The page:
1. Absolute File Names (also called the absolute path): Each file has an absolute file name, which starts with a "/".  For example, "/home/cbenner/beerRecipe.txt".  The absolute file name provides the exact location of the file in the system tree relative to the root (i.e. "/").

  2. Relative File Names: You have a current location (or present working directory).  You can learn what it is using the command "pwd". Any filename that doesn't start with a "/" is a relative file name, and will be describe relative to your current position. 

    For example, lets say your present working directory is "/home/cbenner".  If you specify a file by calling it "data/reads.txt", the system will think you are referring to an absolute file name that is "/home/cbenner/data/reads.txt".
To specify the current directory (in a relative sense), use the ".".  If you want to specify the parent directory relative to your current position, use "..".  This link does an decent job describing how to use file names.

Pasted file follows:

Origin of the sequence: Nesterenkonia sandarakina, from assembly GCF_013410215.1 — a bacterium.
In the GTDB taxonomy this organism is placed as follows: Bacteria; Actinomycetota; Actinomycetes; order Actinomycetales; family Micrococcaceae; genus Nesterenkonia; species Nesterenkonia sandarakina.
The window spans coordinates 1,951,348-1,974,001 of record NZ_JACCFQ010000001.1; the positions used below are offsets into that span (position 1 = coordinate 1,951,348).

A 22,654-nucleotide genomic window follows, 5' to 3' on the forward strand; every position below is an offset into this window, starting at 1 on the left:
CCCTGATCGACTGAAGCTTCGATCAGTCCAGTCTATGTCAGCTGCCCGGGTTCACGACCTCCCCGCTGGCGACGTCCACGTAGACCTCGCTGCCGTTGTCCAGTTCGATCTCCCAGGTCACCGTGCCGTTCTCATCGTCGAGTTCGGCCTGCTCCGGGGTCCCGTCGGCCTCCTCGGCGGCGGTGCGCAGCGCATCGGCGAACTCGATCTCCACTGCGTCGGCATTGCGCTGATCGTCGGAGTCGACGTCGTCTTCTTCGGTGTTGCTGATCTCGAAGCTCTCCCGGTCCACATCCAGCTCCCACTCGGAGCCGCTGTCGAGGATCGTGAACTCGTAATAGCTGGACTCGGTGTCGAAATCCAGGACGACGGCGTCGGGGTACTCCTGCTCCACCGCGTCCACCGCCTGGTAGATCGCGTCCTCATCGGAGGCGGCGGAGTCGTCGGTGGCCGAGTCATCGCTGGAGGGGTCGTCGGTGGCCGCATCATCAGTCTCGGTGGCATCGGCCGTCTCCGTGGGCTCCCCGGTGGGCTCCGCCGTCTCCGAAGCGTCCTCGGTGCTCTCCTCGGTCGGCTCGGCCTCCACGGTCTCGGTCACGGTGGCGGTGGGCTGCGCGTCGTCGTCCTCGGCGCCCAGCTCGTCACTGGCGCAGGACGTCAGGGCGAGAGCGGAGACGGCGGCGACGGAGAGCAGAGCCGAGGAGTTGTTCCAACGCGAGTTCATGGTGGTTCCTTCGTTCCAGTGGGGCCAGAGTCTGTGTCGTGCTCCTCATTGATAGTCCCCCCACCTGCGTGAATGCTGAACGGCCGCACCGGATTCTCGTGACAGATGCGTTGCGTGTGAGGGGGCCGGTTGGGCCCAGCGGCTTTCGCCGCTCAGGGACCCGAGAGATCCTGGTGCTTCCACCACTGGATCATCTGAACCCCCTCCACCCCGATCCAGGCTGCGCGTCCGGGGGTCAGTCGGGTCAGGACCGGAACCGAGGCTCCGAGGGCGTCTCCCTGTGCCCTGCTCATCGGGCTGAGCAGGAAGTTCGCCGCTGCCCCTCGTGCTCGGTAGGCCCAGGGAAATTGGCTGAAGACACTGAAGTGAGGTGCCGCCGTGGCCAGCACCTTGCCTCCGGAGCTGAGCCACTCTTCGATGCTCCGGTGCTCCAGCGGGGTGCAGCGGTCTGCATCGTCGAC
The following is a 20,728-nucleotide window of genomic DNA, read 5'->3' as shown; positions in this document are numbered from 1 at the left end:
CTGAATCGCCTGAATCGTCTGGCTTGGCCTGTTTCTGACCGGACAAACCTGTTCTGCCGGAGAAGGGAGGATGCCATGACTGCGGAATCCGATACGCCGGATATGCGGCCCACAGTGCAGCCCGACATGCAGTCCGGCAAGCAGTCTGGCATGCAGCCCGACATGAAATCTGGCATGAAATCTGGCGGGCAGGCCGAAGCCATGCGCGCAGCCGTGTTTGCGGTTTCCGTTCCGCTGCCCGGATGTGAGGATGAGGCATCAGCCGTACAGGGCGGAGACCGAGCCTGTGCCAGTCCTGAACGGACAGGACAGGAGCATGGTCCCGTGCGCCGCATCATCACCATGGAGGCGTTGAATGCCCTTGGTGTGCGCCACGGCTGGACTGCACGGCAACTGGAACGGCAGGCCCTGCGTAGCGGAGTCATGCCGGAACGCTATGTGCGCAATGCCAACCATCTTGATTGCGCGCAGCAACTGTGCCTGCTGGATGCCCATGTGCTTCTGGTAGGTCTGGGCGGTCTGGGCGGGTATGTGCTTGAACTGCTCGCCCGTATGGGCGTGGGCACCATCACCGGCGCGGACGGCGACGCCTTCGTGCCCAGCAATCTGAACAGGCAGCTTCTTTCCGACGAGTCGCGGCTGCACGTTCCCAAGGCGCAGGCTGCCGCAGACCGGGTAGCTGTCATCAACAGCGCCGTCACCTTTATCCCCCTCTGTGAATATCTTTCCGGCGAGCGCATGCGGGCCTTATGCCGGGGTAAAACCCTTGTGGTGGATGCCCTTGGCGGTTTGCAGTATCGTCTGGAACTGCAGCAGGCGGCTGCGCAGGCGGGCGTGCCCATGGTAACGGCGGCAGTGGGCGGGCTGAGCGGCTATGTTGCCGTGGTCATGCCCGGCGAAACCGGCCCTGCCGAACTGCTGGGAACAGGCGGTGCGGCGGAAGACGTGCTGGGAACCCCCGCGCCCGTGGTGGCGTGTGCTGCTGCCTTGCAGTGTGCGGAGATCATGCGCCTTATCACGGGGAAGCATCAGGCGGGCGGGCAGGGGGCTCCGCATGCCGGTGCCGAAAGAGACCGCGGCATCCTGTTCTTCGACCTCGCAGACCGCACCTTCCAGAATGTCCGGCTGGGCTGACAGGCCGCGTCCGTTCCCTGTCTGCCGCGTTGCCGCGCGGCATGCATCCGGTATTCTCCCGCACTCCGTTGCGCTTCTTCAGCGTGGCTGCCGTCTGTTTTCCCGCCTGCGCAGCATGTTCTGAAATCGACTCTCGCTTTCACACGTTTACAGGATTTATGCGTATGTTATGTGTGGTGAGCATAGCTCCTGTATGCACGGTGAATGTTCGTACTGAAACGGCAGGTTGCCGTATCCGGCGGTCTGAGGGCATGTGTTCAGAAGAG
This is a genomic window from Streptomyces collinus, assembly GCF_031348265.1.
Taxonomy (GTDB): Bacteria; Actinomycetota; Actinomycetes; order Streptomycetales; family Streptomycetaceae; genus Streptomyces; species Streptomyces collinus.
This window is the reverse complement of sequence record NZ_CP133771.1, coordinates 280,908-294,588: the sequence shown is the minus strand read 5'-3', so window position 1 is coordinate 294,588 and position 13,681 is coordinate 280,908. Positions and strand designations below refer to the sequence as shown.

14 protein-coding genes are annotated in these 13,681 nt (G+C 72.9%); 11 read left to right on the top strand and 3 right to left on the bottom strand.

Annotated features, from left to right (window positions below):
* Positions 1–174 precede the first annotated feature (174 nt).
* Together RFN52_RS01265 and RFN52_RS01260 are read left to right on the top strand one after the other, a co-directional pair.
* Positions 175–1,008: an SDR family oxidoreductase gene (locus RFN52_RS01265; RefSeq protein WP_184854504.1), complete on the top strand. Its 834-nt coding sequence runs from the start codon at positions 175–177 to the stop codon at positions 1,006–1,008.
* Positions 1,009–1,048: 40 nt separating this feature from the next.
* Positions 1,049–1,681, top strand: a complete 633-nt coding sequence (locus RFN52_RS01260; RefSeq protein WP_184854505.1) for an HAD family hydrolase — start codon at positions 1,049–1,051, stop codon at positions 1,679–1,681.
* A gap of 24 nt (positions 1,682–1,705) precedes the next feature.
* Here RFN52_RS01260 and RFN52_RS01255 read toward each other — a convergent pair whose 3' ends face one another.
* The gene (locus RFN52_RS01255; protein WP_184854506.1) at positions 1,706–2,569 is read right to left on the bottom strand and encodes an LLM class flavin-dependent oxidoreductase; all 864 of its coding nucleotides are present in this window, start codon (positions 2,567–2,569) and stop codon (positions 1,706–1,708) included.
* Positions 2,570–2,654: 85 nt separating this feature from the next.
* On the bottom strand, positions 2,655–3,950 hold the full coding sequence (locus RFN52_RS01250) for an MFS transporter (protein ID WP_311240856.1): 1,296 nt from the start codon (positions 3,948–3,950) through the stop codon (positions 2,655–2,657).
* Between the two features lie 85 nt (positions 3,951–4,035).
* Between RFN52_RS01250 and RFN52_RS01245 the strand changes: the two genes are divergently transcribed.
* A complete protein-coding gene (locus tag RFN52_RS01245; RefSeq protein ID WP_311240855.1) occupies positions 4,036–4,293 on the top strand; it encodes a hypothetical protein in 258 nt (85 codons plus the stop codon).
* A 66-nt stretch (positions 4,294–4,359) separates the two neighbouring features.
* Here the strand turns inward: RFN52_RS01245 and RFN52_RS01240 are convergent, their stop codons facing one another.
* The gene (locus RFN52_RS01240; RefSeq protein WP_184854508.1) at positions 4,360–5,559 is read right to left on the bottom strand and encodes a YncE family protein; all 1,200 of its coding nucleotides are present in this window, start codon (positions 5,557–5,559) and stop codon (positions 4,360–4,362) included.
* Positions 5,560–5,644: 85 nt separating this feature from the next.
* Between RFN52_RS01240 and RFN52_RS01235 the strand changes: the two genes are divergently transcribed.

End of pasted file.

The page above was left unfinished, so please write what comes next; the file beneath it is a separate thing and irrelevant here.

Special directories:
Home Directory: This is the directory where your personal configuration files are stored, and is also usually the first directory that you will be "in" once you log onto the server.  There is a special symbol for your home directory: "~/".  For example, if your home directory is "/home/chucknorris/", then the file "~/data.txt" is equivalent to "/home/chucknorris/data.txt".
File Permissions:
Each file has permissions that allow you to read (e.g. access), write (e.g. modify), and execute (e.g. run the file as a program).  These three types of permissions allow you to restrict access to the file.  These 3 permissions also apply to yourself, your group, and everyone else on the system.  For example if you type "ls -al", you might see something like this:

Chriss-MacBook-Pro:repeats cbenner$ ls -al
total 1152288
drwxr-xr-x  40 cbenner  staff      1360 Sep 27 21:47 .
drwxr-xr-x   7 cbenner  staff       238 Sep 22 17:28 ..
-rw-r--r--   1 cbenner  staff  84930997 Sep  5 12:44 chimp.L1.txt
-rw-r--r--   1 cbenner  staff    342187 Sep  5 12:44 chimpL1PA2.txt
-rwxr-xr-x   1 cbenner  staff       284 Sep  5 21:43 combine.pl

The first several symbols (i.e. drwxr-xr-x) give the permissions on each file.  Normally, you don't have to worry much about the permissions until you become comfortable with UNIX, but if you do need to make a program executable, you should run the following command: